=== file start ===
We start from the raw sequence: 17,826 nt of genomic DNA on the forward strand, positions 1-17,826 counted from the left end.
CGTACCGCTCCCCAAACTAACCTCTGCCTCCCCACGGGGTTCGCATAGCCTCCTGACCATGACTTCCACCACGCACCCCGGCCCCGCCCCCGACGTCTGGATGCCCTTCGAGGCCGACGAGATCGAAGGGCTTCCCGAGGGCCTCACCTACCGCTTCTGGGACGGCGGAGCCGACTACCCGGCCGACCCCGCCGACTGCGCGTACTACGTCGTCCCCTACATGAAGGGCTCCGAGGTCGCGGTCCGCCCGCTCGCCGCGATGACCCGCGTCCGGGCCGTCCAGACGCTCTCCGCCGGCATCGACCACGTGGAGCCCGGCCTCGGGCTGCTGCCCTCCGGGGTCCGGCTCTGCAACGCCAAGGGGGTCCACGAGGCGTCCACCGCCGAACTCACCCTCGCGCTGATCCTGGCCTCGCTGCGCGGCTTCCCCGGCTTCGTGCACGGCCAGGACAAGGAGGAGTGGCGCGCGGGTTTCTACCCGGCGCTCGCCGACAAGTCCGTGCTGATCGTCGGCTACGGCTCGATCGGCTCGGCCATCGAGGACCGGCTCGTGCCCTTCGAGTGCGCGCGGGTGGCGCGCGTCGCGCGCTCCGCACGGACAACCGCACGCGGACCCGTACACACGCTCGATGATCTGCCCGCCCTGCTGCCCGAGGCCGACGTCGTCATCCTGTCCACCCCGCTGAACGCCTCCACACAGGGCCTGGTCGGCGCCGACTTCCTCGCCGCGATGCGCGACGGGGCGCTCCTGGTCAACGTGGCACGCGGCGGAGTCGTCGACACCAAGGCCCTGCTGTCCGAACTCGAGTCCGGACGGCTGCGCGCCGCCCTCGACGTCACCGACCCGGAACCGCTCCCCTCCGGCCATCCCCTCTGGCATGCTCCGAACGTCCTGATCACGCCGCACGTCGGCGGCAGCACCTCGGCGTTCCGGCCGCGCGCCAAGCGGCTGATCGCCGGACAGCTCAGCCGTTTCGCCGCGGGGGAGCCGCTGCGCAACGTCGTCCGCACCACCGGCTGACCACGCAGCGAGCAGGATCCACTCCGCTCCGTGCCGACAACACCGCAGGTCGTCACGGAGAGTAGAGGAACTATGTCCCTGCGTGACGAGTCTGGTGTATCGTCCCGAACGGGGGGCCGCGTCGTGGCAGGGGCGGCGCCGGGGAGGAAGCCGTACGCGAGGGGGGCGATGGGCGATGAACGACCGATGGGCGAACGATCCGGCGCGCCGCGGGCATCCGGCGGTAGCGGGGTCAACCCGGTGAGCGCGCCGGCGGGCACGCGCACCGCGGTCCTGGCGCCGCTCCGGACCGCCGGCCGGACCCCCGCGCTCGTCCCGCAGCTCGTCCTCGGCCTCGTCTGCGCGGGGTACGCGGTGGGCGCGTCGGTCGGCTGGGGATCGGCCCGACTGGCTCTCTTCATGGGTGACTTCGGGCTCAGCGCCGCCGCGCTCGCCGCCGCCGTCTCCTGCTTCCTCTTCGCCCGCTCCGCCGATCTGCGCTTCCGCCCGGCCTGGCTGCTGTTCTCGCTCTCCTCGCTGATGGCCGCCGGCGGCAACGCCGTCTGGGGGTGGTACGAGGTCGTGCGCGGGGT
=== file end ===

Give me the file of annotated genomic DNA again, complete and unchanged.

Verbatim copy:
We start from the raw sequence: 17,826 nt of genomic DNA on the forward strand, positions 1-17,826 counted from the left end.
CGTACCGCTCCCCAAACTAACCTCTGCCTCCCCACGGGGTTCGCATAGCCTCCTGACCATGACTTCCACCACGCACCCCGGCCCCGCCCCCGACGTCTGGATGCCCTTCGAGGCCGACGAGATCGAAGGGCTTCCCGAGGGCCTCACCTACCGCTTCTGGGACGGCGGAGCCGACTACCCGGCCGACCCCGCCGACTGCGCGTACTACGTCGTCCCCTACATGAAGGGCTCCGAGGTCGCGGTCCGCCCGCTCGCCGCGATGACCCGCGTCCGGGCCGTCCAGACGCTCTCCGCCGGCATCGACCACGTGGAGCCCGGCCTCGGGCTGCTGCCCTCCGGGGTCCGGCTCTGCAACGCCAAGGGGGTCCACGAGGCGTCCACCGCCGAACTCACCCTCGCGCTGATCCTGGCCTCGCTGCGCGGCTTCCCCGGCTTCGTGCACGGCCAGGACAAGGAGGAGTGGCGCGCGGGTTTCTACCCGGCGCTCGCCGACAAGTCCGTGCTGATCGTCGGCTACGGCTCGATCGGCTCGGCCATCGAGGACCGGCTCGTGCCCTTCGAGTGCGCGCGGGTGGCGCGCGTCGCGCGCTCCGCACGGACAACCGCACGCGGACCCGTACACACGCTCGATGATCTGCCCGCCCTGCTGCCCGAGGCCGACGTCGTCATCCTGTCCACCCCGCTGAACGCCTCCACACAGGGCCTGGTCGGCGCCGACTTCCTCGCCGCGATGCGCGACGGGGCGCTCCTGGTCAACGTGGCACGCGGCGGAGTCGTCGACACCAAGGCCCTGCTGTCCGAACTCGAGTCCGGACGGCTGCGCGCCGCCCTCGACGTCACCGACCCGGAACCGCTCCCCTCCGGCCATCCCCTCTGGCATGCTCCGAACGTCCTGATCACGCCGCACGTCGGCGGCAGCACCTCGGCGTTCCGGCCGCGCGCCAAGCGGCTGATCGCCGGACAGCTCAGCCGTTTCGCCGCGGGGGAGCCGCTGCGCAACGTCGTCCGCACCACCGGCTGACCACGCAGCGAGCAGGATCCACTCCGCTCCGTGCCGACAACACCGCAGGTCGTCACGGAGAGTAGAGGAACTATGTCCCTGCGTGACGAGTCTGGTGTATCGTCCCGAACGGGGGGCCGCGTCGTGGCAGGGGCGGCGCCGGGGAGGAAGCCGTACGCGAGGGGGGCGATGGGCGATGAACGACCGATGGGCGAACGATCCGGCGCGCCGCGGGCATCCGGCGGTAGCGGGGTCAACCCGGTGAGCGCGCCGGCGGGCACGCGCACCGCGGTCCTGGCGCCGCTCCGGACCGCCGGCCGGACCCCCGCGCTCGTCCCGCAGCTCGTCCTCGGCCTCGTCTGCGCGGGGTACGCGGTGGGCGCGTCGGTCGGCTGGGGATCGGCCCGACTGGCTCTCTTCATGGGTGACTTCGGGCTCAGCGCCGCCGCGCTCGCCGCCGCCGTCTCCTGCTTCCTCTTCGCCCGCTCCGCCGATCTGCGCTTCCGCCCGGCCTGGCTGCTGTTCTCGCTCTCCTCGCTGATGGCCGCCGGCGGCAACGCCGTCTGGGGGTGGTACGAGGTCGTGCGCGGGGT